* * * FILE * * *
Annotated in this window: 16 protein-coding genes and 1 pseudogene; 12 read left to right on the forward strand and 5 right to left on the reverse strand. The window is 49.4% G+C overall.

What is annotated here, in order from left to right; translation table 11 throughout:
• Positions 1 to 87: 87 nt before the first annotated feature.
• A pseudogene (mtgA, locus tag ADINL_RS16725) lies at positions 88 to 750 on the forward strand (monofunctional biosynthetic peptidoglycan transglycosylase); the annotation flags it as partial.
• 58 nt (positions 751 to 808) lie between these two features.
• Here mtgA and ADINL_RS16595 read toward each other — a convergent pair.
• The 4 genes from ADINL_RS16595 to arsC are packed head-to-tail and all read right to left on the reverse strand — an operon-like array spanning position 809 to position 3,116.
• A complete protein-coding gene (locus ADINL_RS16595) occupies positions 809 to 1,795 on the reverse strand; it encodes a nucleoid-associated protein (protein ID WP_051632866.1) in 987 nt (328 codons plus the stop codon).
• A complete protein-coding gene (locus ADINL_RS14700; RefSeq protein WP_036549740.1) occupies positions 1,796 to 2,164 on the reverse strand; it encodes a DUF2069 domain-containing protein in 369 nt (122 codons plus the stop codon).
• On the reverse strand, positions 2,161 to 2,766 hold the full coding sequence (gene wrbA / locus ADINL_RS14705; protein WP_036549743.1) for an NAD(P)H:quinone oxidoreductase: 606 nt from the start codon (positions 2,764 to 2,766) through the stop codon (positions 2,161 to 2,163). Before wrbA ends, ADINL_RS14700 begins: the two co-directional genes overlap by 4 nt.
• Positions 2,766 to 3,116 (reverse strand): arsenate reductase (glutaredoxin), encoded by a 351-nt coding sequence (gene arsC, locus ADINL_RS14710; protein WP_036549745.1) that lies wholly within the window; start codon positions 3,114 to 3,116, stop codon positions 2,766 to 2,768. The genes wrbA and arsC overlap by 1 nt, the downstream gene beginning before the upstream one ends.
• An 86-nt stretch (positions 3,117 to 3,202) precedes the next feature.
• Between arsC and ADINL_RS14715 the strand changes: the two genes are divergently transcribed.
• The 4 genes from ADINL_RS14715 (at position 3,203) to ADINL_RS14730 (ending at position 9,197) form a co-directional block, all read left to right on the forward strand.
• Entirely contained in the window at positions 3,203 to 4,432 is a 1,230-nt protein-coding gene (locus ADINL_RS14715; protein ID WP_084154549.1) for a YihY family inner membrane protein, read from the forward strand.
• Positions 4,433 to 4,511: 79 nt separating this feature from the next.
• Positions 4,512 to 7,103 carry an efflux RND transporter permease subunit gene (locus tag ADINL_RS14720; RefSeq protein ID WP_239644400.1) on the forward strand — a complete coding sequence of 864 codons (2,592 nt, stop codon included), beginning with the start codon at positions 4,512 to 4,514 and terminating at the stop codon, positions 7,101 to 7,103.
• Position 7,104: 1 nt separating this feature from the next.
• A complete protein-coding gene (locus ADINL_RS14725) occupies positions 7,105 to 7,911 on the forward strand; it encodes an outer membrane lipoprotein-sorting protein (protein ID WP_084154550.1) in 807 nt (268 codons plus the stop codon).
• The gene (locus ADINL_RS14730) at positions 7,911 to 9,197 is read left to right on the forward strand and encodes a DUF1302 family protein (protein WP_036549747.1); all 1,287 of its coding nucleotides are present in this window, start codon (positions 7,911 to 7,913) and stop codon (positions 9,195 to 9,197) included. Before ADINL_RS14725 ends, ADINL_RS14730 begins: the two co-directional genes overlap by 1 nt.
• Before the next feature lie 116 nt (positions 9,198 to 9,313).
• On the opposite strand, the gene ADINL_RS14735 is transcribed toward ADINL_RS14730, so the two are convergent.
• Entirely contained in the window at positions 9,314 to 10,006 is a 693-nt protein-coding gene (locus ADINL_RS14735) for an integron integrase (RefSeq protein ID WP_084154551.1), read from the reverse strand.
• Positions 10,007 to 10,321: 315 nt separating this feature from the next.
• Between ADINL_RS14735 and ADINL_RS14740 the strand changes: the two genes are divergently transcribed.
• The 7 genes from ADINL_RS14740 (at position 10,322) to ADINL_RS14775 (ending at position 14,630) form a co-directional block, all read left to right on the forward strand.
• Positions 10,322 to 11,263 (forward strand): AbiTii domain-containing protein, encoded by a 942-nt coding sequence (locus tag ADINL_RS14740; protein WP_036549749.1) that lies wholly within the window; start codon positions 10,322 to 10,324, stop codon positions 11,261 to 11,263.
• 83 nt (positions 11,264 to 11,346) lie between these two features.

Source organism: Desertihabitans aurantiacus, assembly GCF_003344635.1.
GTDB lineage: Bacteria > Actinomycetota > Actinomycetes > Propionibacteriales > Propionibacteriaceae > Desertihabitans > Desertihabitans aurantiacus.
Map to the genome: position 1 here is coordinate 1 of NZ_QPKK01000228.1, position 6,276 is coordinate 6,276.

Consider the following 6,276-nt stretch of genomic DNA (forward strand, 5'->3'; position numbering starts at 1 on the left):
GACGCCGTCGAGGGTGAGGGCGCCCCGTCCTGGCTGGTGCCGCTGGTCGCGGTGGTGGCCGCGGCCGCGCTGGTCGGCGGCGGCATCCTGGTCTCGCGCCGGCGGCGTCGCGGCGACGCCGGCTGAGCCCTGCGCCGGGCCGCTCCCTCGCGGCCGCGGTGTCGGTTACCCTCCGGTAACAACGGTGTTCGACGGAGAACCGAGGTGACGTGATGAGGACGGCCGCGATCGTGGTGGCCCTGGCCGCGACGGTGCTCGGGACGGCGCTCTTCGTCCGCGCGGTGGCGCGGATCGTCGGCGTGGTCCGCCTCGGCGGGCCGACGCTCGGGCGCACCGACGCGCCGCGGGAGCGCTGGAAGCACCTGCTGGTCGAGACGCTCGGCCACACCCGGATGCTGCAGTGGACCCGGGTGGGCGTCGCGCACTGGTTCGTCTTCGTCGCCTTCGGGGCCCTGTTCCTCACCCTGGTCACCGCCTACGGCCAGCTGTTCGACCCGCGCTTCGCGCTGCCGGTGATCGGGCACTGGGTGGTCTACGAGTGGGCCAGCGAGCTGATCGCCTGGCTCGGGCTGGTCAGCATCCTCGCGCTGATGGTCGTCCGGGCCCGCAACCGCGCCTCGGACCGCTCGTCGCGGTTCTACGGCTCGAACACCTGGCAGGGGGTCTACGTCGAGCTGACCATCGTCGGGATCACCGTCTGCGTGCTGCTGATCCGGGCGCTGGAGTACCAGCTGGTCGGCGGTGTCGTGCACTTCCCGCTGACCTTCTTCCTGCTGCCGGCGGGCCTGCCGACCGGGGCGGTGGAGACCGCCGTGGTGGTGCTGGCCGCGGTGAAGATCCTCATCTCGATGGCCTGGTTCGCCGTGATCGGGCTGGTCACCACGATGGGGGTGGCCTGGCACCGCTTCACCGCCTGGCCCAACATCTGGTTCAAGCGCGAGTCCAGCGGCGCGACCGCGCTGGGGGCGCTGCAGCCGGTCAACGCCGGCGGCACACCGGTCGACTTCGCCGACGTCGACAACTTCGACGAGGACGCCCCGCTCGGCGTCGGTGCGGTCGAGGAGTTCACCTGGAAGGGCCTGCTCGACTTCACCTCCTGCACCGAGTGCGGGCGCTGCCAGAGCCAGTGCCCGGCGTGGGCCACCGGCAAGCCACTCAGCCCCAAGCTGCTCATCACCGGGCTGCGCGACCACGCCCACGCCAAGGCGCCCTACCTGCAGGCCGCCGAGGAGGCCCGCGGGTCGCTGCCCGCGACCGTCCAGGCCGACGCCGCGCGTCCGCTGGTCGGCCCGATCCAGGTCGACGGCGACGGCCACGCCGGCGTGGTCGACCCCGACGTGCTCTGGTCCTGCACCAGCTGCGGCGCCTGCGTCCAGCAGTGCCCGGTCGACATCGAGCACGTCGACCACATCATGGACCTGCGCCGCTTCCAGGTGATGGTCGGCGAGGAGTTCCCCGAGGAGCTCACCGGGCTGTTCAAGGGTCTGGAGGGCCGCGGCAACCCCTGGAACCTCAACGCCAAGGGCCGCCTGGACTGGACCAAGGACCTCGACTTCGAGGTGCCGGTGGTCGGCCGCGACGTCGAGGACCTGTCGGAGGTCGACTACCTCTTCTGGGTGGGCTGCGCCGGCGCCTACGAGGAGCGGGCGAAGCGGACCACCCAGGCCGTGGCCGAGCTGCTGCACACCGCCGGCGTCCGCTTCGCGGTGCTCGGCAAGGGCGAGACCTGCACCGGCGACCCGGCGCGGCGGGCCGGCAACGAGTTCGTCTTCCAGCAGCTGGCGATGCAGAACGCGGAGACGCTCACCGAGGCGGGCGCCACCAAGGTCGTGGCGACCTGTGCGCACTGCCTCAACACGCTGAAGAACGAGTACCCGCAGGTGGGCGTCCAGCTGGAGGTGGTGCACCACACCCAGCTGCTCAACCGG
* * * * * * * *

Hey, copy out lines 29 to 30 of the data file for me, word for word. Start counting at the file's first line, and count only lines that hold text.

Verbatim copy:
Source organism: Desertihabitans aurantiacus, assembly GCF_003344635.1.
GTDB lineage: Bacteria > Actinomycetota > Actinomycetes > Propionibacteriales > Propionibacteriaceae > Desertihabitans > Desertihabitans aurantiacus.